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THROMBOSPONDINS in Ocular Vascular Homeostasis
The growth of new blood vessels (angiogenesis) contributes to the pathogenesis of many diseases, including retinopathy of prematurity, diabetic retinopathy, and age-related macular degeneration, the major causes of vision loss worldwide. Understanding the molecular and cellular mechanisms that regulate angiogenesis will aid in the development of angioinhibitory agents for treatment of these diseases. Our laboratory has demonstrated that thrombospondin-1 (TSP1) is an important modulator of retinal vascular homeostasis. Mice deficient in TSP1 fail to undergo appropriate vascular pruning and remodeling during postnatal vascularization of the retina; as a result, they exhibit increased retinal vascular density. We have also shown a TSP1 memetic peptide is efficacious in attenuation of angiogenesis in various eye diseases. This finding opens many new questions relating to the molecular and signaling mechanisms that mediate TSP1 activity. We have recently prepared a targeted transgenic line of TSP1 to study cell autonomous function of TSP1 in vivo. We have also prepared cultures of vascular cells, including endothelial cells (EC), pericytes/smooth muscle cells, and astrocytes as well as choroidal EC and PC and RPE cells from TSP1-/- and wild type mice. A goal of our lab is to determine the role TSP1 plays in coordinating the interactions among these cells during postnatal vascularization of the retina and choroid. Gene expression analysis of vascular cells, with and without TSP1, has also identified several genes whose expression is differentially regulated. Determining how alterations in the expression of these genes impact retinal vascular and inflammatory cell’s phenotype during angiogenesis and inflammation will aid in the development of new therapeutics.
CYP1B1 and Modulation of Ocular Redox Homeostasis
Cytochrome P450 1B1 is a member of the cytochrome P450 family of enzymes whose mutations contribute to highest percentage of congenital glaucoma in humans. How mutations in CYP1B1 cause abnormal development of the eye’s anterior chamber and the resulting glaucoma remains largely unknown. The cells of the trabecular meshwork and Schlemm’s canal share many characteristics of vascular cells. Expressions of CYPs in vascular cells are proposed to be involved in the development and progression of many vascular diseases. We previously found that the normal postnatal retinal vascularization and its neovascularization during oxygen-induced ischemic retinopathy are attenuated in CYP1b1 null mice. Furthermore, vascular cells prepared from these mice exhibit migratory and adhesive defects and fail to form capillary networks in Matrigel. However, culturing of the CYP1b1-/- cells under low oxygen tension or in the presence of N-acetylcysteine (NAC) restores their normal migratory and morphogenic properties. Furthermore, administration NAC is sufficient to prevent the dysgenesis of TM in Cyp1b1-/- mice. Thus, these results indicate that expression of CYP1B1 may be essential for maintaining redox hemostasis with important role in ocular vascular homeostasis and tissue regeneration. We recently have generated a floxed transgenic line of Cyp1b1 to further delineate the cell autonomous function of Cyp1b1 in vivo. Our current efforts are to establish how reduced levels of CYP1B1 expression/activity contribute to increased oxidative stress in the endothelium and mitigation of angiogenesis and impact the dysgenesis of conventional outflow pathways resulting in congenital glaucoma.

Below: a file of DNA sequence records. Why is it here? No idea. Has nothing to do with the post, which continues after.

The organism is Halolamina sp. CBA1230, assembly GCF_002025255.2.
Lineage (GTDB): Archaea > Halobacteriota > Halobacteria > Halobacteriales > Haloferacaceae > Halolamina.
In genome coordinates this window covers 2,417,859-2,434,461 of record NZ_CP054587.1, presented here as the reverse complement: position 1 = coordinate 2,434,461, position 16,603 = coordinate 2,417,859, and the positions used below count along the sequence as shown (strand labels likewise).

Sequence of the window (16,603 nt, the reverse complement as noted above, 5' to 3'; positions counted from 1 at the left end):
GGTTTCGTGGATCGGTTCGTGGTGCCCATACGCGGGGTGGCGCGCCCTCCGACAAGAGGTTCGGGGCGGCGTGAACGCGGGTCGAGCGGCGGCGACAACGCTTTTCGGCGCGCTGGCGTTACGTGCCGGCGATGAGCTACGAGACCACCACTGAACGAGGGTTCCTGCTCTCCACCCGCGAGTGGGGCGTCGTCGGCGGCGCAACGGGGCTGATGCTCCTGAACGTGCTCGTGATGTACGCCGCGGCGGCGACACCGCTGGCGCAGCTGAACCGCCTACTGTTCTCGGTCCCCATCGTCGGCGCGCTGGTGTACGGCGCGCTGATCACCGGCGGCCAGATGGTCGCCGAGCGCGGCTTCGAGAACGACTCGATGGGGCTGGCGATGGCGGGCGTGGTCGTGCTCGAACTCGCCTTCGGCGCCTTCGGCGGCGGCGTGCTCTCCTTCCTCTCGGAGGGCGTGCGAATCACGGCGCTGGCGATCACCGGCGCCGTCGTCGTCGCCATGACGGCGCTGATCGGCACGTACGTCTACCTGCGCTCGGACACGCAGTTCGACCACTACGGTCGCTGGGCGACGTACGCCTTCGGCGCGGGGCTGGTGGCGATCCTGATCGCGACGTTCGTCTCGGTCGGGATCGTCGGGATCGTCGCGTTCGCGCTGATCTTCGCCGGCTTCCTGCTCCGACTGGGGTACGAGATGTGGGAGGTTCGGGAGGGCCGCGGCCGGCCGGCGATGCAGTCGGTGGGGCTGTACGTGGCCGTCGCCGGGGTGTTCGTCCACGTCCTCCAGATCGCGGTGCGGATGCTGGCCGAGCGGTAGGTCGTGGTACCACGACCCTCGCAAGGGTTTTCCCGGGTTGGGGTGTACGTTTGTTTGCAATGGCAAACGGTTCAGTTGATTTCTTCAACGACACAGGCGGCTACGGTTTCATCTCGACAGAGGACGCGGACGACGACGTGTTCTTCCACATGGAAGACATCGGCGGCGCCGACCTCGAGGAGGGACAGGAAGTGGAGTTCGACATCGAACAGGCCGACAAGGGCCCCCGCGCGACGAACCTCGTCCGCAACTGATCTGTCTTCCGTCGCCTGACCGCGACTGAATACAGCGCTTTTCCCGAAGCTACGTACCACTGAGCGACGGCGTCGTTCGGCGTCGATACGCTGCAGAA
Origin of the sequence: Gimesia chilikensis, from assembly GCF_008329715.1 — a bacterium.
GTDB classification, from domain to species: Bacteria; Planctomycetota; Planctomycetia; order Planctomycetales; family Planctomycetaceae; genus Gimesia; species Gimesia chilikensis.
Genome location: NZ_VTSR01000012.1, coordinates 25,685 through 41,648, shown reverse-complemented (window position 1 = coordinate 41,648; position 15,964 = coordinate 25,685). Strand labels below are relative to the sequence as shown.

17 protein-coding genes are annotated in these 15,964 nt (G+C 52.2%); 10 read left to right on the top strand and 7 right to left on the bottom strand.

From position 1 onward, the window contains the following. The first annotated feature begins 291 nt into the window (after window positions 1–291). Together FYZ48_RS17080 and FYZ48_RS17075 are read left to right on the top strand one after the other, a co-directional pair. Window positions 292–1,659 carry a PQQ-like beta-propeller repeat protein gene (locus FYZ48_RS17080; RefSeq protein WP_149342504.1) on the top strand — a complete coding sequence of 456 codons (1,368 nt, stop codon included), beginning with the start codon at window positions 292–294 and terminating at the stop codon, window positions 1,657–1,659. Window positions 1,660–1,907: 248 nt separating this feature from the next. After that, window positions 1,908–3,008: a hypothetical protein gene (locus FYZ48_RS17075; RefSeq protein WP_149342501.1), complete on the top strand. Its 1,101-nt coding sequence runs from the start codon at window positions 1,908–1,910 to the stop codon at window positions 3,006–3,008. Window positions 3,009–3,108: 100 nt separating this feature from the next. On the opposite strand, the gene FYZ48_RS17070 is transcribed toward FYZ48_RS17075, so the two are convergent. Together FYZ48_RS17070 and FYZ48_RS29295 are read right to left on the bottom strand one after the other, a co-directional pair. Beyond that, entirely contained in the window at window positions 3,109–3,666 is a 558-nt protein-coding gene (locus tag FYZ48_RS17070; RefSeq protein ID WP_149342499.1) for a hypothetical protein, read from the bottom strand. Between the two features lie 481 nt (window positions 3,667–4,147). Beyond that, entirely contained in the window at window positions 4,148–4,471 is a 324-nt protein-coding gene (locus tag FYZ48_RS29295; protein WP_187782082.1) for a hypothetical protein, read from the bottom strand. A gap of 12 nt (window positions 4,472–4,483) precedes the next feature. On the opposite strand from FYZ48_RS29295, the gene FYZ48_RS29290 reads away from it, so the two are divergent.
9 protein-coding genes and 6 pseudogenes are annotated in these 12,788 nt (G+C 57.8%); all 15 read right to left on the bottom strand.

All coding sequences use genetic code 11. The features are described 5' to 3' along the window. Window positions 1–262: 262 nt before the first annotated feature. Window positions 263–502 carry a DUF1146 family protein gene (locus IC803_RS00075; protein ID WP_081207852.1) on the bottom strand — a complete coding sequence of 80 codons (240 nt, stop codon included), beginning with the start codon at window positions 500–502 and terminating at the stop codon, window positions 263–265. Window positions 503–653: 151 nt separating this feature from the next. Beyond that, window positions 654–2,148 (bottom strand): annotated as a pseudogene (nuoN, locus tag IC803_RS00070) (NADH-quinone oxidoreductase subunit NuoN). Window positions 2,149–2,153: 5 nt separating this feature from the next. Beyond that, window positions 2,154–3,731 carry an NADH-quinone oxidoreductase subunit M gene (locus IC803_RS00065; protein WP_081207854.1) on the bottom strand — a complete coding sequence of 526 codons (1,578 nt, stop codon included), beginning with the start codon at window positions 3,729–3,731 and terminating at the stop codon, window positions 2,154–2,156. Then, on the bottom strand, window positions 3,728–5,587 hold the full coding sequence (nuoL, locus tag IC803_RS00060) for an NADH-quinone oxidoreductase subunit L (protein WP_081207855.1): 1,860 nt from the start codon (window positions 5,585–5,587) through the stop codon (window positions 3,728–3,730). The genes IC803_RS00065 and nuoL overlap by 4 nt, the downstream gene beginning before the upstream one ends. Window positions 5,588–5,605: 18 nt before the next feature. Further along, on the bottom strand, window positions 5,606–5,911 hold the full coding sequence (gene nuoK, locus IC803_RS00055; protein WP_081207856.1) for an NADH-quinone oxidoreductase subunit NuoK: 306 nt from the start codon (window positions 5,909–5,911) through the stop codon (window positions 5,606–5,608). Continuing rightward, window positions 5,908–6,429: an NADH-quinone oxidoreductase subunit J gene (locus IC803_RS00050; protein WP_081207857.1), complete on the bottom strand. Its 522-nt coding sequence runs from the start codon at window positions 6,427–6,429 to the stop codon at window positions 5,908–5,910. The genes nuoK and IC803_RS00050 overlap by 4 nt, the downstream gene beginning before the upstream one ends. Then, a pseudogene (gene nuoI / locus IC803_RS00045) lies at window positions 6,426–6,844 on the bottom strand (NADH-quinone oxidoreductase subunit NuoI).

Metabolic Stress and DIABETIC RETINOPATHY